In order to mitigate the scourge of TB, the Nigerian government established the National TB and Leprosy Control Program in 1991 and it subsequently adopted the World Health Organization (WHO)-recommended Directly Observed Treatment Short-Course (DOTS) strategy in 1993. The DOTS strategy, which was set up to eliminate TB, has five components including political commitment, case detection by bacteriology, standardized treatment with supervision, effective drug supply, and treatment monitoring.[2]

Monitoring and evaluation of treatment outcomes in patients with TB is an essential component of the treatment and prevention of TB. In addition, evaluating TB treatment outcomes and their associated factors is an important indicator of the effectiveness of a country's TB control program.[1] Among other reasons, treatment outcomes are monitored to improve treatment success rates. According to the latest available data, the global TB treatment success rate was put at 85% in the year 2017 while it was 86% in Nigeria in the same year.[1] These figures are both lower than the 90% target by the year 2025 which was set by the WHO through its “;End TB” Strategy.[1]

Improvement in success rates can only be achieved by identifying vulnerable population and the risk factors for poor treatment outcomes. Several factors have been associated with unfavorable treatment outcomes in Africa.[3],[4],[5],[6] In a study done in Nigeria by Ogbudebe et al., it was observed that being male, having pulmonary TB (PTB), being a re-treatment case, having a positive smear at the 2nd month of follow-up, and being smear negative after 2 months of treatment were associated with unfavorable TB treatment outcomes.[4] Another study in Zambia by Nanzaluka et al. found that unfavorable treatment outcomes were associated with being HIV positive, being more than 59 years old, being a relapse case, and receiving care from the urban clinic.[5] In another study in Mozambique, it was observed that having a negative smear result at diagnosis, being male, being a re-treatment case, and being HIV positive were associated with unfavorable treatment outcomes.[6]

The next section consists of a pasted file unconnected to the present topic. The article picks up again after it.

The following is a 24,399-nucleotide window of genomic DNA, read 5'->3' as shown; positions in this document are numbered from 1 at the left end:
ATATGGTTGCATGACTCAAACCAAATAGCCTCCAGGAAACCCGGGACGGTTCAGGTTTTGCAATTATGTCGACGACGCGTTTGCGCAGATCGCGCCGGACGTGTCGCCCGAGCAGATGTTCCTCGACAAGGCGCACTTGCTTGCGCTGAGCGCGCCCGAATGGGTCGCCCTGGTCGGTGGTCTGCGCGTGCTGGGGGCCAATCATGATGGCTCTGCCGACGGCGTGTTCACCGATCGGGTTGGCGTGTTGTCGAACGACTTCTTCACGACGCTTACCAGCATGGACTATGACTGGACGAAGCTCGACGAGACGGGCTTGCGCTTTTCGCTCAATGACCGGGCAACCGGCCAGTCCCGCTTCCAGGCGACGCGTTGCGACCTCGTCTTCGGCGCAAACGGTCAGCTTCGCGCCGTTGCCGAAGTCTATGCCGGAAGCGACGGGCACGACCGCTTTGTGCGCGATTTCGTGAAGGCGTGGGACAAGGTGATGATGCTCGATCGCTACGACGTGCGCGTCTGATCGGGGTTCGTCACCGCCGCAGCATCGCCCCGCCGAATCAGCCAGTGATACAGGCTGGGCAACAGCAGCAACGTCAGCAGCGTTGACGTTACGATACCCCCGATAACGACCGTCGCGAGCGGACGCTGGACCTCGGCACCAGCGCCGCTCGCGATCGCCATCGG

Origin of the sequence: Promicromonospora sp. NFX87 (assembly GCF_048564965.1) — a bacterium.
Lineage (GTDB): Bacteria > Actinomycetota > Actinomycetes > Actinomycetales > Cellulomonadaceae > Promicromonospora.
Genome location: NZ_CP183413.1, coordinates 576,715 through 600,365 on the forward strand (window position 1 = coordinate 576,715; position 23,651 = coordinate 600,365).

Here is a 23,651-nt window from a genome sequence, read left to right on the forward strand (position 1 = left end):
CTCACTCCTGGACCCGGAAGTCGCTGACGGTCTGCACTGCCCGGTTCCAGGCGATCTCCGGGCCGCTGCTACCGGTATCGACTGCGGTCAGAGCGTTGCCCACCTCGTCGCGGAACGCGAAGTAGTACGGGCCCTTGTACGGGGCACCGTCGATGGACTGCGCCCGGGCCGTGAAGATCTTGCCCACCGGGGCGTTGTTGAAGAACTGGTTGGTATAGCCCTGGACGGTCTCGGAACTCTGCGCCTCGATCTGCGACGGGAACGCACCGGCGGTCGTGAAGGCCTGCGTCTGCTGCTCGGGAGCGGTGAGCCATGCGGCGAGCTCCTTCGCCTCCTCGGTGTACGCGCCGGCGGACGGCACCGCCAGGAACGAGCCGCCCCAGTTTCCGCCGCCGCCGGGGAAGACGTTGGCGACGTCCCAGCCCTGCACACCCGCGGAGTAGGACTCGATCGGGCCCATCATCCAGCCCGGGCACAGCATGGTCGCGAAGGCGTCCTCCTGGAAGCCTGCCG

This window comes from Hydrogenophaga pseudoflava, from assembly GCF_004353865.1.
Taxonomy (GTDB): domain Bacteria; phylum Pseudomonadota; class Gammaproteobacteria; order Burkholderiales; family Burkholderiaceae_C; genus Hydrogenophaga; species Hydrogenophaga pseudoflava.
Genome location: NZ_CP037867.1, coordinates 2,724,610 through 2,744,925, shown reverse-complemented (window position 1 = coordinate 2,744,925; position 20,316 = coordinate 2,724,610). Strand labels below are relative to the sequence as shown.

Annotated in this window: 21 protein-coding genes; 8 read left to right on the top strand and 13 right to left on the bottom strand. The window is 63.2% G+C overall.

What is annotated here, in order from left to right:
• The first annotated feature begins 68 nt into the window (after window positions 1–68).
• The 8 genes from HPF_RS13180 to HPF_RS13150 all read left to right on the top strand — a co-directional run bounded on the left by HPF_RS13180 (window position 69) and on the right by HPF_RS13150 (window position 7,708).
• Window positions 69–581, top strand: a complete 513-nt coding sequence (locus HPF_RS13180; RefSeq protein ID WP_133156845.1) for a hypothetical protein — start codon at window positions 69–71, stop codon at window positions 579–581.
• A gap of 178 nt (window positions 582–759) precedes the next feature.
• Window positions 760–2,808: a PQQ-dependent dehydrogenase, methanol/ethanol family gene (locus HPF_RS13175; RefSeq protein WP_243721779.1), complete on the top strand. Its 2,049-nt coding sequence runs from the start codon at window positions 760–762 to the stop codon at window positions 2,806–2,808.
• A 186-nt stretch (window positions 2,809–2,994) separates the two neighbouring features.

Nigeria is one of the eight countries accounting for two-thirds of the global total and one of the WHO's 30 high TB burden countries. Currently, the TB treatment success rate in Nigeria is less than the WHO target of 90% by the year 2025. Nigeria has adopted the WHO “;End TB” Strategy which aims, among other things, to meet this target. To assess the usefulness of this strategy and to achieve this goal, it is important to accurately document and report the treatment outcomes of TB patients and also to identify the factors associated with poor treatment outcomes. This study, therefore, aims to evaluate TB treatment outcomes in a tertiary health center in southwestern Nigeria over a 5-year period spanning 2015–2019 and to document the factors associated with poor TB treatment outcomes with a view to achieving improved treatment outcomes.


  Materials and Methods Top


This was a retrospective study of all TB patients seen at the DOTS TB clinic of our hospital from January 1, 2015, to December 31, 2019. The clinic is supported by two nongovernmental organizations (the Global Fund and Caritas Nigeria) under the supervision of the Oyo State TB and Leprosy Control Program. On account of its location within the hospital, in addition to serving the people residing within its locality, it also serves people from across the town and neighboring towns. The researchers extracted data from the treatment card and register of all patients seen during the study period. Data extracted included sociodemographic factors, HIV status, treatment category, rifampicin resistance, extrapulmonary TB, and treatment outcome. Ethical approval was obtained from the Research Ethics Committee of Bowen University Teaching Hospital (BUTH) with protocol number BUTH/REC/140.

Definition of terms (according to the World Health Organization)

  • Tuberculosis case: Either a bacteriologically confirmed biological specimen positive by either smear microscopy or GeneXpert or clinically diagnosed with TB by a clinician or other medical practitioner who has decided to give the patient a full course of TB treatment.[7]